What is Life Like After the AP Exams?

Senior Isabella Abdullah studies in the library for AP exams.
Photo: Sarah Ann Ninan

As students near the end of the school year, the excitement for summer break is palpable. Minds are already wandering to beaches, exotic destinations and various summer camps that act as a second home to most students during the summer. But before anyone can relax, the AP exams impede most students from enjoying a relaxing end to a long school year.

The AP exams last two weeks and end today, but there is an awkward eight-day gap between the end of AP exam week and the actual exam week for Pace. During these eight days, AP classes don’t have to follow their course guide and the teachers can teach what they like. For example, Dr. Kaylan Haizlip’s AP Biology class will spend that time repeating previous labs done during the year to really learn more about the concepts and not just to get a good grade. “I think we’ll go over some bioethics to really explain aspects like reproductive rights,” said Dr. Haizlip. “A lot of kids always ask why we can’t do experiments on humans, or something similar, so I think going over bioethics will be really helpful.” The AP Biology class will also discuss different technologies and where science could head with these new innovative resources.

Mr. Player’s AP Literature class will spend the time after the AP exam reading his wife Amber Brock’s  book, “A Fine Imitation.” The class will essentially become a book club to discuss the content of the book to analyze its aspects and the meaning behind the words. However, other classes like Mr. Hornor’s AP European History class will be watching movies until the end of the school year. These movies will have historical content; for example, “Casablanca” was shown after the AP exams last year and students also watched a few episodes of “The West Wing.” Since the majority of AP classes are taken by seniors, teachers will most likely cancel those classes because of the absence of the seniors. For example, the AB Calculus class, which is composed of both juniors and seniors, won’t have class after the APs since the seniors graduate on May 13.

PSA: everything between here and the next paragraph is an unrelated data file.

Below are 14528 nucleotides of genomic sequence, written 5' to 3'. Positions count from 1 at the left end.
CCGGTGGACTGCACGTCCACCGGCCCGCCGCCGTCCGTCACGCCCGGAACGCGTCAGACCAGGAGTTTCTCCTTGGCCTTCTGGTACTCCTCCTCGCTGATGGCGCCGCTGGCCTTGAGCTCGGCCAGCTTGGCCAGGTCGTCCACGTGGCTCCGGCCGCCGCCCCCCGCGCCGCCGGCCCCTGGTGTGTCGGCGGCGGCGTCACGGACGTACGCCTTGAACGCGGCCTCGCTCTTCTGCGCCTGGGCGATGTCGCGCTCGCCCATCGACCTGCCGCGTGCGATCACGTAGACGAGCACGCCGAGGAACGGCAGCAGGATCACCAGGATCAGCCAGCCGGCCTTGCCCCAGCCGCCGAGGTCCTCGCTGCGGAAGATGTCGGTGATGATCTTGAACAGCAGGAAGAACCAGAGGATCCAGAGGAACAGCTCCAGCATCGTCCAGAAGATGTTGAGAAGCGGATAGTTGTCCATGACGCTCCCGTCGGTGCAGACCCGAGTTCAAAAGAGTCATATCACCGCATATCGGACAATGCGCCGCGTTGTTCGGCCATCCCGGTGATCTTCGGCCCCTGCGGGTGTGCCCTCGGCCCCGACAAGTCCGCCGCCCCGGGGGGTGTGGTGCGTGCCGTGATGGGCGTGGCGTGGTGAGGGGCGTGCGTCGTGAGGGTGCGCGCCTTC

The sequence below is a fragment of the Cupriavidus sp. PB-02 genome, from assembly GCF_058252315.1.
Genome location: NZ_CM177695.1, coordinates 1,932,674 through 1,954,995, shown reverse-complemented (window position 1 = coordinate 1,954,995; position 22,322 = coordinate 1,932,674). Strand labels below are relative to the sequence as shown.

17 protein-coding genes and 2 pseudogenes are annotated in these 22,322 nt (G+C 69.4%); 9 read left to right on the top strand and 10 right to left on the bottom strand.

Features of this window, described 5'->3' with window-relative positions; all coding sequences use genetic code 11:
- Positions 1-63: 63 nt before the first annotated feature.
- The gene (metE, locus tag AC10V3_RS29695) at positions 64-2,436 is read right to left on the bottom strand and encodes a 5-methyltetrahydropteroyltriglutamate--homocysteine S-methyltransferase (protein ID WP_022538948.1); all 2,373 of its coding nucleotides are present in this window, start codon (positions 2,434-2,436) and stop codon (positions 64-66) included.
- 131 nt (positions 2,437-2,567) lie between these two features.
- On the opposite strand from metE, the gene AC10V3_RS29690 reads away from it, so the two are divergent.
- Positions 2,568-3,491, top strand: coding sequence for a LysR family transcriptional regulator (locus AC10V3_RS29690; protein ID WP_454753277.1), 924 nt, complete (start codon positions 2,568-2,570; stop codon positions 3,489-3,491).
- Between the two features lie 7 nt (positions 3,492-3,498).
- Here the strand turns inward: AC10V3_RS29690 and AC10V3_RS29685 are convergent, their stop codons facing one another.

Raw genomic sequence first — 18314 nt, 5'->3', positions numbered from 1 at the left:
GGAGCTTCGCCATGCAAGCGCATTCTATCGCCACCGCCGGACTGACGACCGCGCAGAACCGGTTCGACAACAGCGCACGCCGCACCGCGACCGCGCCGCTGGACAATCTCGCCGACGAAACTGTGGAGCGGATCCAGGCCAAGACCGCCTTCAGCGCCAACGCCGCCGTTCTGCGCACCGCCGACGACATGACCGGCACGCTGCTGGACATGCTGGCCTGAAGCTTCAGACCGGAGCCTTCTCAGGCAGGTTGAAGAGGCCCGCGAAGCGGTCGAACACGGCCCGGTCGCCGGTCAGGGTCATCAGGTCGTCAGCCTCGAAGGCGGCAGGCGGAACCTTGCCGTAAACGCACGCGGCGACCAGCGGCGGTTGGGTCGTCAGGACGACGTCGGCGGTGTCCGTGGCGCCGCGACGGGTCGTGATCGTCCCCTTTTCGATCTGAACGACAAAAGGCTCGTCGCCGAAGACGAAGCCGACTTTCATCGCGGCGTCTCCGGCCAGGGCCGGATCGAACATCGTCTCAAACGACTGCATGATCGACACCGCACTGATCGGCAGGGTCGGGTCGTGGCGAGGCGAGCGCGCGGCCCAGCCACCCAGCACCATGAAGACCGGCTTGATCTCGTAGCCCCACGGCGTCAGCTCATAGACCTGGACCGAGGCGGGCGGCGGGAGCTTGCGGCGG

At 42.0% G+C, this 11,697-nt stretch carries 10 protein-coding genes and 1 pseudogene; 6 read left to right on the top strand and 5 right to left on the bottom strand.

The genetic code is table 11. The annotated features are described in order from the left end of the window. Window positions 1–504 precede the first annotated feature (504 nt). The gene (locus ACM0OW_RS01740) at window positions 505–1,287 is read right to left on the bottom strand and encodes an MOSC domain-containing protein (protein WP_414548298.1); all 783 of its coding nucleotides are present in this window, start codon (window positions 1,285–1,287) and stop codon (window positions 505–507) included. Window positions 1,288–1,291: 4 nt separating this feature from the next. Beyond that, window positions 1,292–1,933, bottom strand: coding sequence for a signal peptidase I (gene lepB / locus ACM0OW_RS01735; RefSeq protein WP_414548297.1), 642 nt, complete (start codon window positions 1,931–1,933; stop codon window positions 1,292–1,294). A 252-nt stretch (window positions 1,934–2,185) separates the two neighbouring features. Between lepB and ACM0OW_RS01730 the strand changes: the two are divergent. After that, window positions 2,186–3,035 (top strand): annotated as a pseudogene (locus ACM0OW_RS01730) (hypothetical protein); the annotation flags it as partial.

“I’m not sure what we’re doing in Mr. Gannon’s class, but I hope we’re watching movies,” said junior Marc Mitchell when asked what he wants to do after the AP U.S. History exam. A lot of students want to spend their class either watching movies or using them as free periods to get work done for classes that are not APs. “I hope my classes give me frees,” said junior Sarah Treadway. “I only take one class that isn’t an AP so it would give me a lot of free time.”